An analysis of seven 20mph area shows how Local Authorities that include faster roads in signed-only schemes reap the most benefit:
- Mean speed reductions of twice the previous estimate;
- Greatest reductions on previously faster roads;
- Close correlation between pre-existing speeds and speed reductions; and
- Including faster roads brings much greater road casualty reductions.
Use our new calculator to see the casualty reductions and financial benefits from implementing 20mph for your Local Authority or for England, Scotland or Wales as a whole.Read more
A nearly universal aspiration in communities is to make traffic speed compatible with community life and human survivability. A 30mph limit is no longer fit for purpose for urban and village streets. Lower default limits are being set. Choose 20mph.Read more
Among urban and village improvement options, 20mph ranks top for cost effectiveness. Over a wide area, 20mph benefits all road users and the whole community. Casualties fall 20%, noise almost halves and active travel rises. Councils can afford it.Read more
A guest blog from Adrian Berendt of 20's Plenty for Kent and Campaigner of the year - 2018
Road safety professionals often prefer targeting road safety improvements on particularly dangerous roads and junctions? Others consider it better to make more general interventions with a wider impact, known as the ‘prevention paradox’, e.g. health impact of immunisation.
We assess which approach is better by comparing two alternative approaches.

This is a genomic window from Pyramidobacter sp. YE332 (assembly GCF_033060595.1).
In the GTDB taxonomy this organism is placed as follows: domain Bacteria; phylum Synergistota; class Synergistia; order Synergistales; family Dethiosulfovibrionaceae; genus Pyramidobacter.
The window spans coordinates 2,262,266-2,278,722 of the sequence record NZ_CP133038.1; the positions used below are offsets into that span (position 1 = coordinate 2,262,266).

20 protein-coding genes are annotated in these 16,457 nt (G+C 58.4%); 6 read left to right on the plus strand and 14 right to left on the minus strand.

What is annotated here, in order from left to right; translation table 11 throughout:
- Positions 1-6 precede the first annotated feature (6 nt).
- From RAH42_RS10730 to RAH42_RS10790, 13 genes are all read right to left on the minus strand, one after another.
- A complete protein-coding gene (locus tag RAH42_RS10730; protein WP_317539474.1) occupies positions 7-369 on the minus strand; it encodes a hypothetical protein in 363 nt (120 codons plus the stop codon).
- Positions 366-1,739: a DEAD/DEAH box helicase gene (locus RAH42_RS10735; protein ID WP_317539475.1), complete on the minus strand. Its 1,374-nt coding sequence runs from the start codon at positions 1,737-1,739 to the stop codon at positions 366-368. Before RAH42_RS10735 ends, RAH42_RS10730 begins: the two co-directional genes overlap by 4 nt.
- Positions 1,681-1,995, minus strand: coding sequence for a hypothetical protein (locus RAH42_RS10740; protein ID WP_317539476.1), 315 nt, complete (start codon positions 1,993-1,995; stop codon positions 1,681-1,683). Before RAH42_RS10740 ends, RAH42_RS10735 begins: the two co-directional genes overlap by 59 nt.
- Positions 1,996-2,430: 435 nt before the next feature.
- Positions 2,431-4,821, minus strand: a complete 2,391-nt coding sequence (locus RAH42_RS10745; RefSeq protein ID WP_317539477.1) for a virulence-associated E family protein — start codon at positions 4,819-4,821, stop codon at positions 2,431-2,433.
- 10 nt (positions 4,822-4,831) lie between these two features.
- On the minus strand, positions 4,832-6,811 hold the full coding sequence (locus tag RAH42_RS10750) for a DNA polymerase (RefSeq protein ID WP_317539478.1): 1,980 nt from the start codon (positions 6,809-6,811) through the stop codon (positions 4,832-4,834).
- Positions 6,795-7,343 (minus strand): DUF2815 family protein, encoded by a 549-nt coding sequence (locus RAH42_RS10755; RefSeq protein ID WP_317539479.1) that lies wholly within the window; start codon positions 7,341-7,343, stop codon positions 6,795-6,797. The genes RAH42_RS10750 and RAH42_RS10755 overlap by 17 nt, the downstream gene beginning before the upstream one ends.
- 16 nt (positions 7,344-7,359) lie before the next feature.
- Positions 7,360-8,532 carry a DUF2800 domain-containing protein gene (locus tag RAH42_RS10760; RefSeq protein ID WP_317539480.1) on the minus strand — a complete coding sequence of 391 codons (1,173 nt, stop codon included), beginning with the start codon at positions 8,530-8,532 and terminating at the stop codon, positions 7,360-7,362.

1) Targeted interventions on rural A roads. We use the example of the £100m fund for specific interventions as proposed by the UK government; and
2) Prevention Paradox – lowering overall speeds by a few miles per hour with wide area 20mph on urban non-A roads.
Our analysis shows that spending the same money on Alternative 2, the “Prevention Paradox” saves 5 times the number of KSIs as targeted rural A road interventions.
 We eliminated three other road types as potential candidates:
- Motorways: few casualties and atypical of the UK road network;
- Rural non-A roads: extensive, carry little traffic and have few casualties; and
- Urban A roads: mixed characteristics of each of the road types chosen; might need a combination measures.
Jesse Norman MP, the Minister for Transport has written to Councils saying the “WS Atkins report confirms public support for 20mph”. Many Local Authorities are now reviewing 20mph policies and re-interpreting DfT guidance.Read more
20’s Plenty for Us welcomes the publication of the long-awaited DfT Evaluation of 20mph limits. It confirms the public support and acceptance of 20mph limits but has failed to meet the original DfT objectives or provide increased evidence on how to make our streets safer.Read more
How authority-wide 20’s Plenty beats isolated physically calmed zones in value for money and cost effectiveness
For some it could seem counterintuitive to applaud a network-wide 1-2mph speed reduction. However, wide 20mph limits are highly cost effective. What seems, at first, like a small reduction in speeds benefits society at large. Shared gains add up. Wide 20mph limits are efficient, affordable, cost-effective, fair, understandable, rapid to install and healthy.
20mph limits are proven to prevent road injury, and reduce fear, fumes, noise and loneliness. Like universal vaccination, 20mph limits cost effectively raise public health in built up areas - due to less danger and greater physical exercise. Not to bring in 20mph could be grossly negligent.Read more
With the majority of largest 40 urban authorities adopting 20mph as the limit for most roads, isn’t it time we just put limit repeater reminders on the 30mph roads? This would hugely reduce costs and enable wider implementation in line with community and government objectives.Read more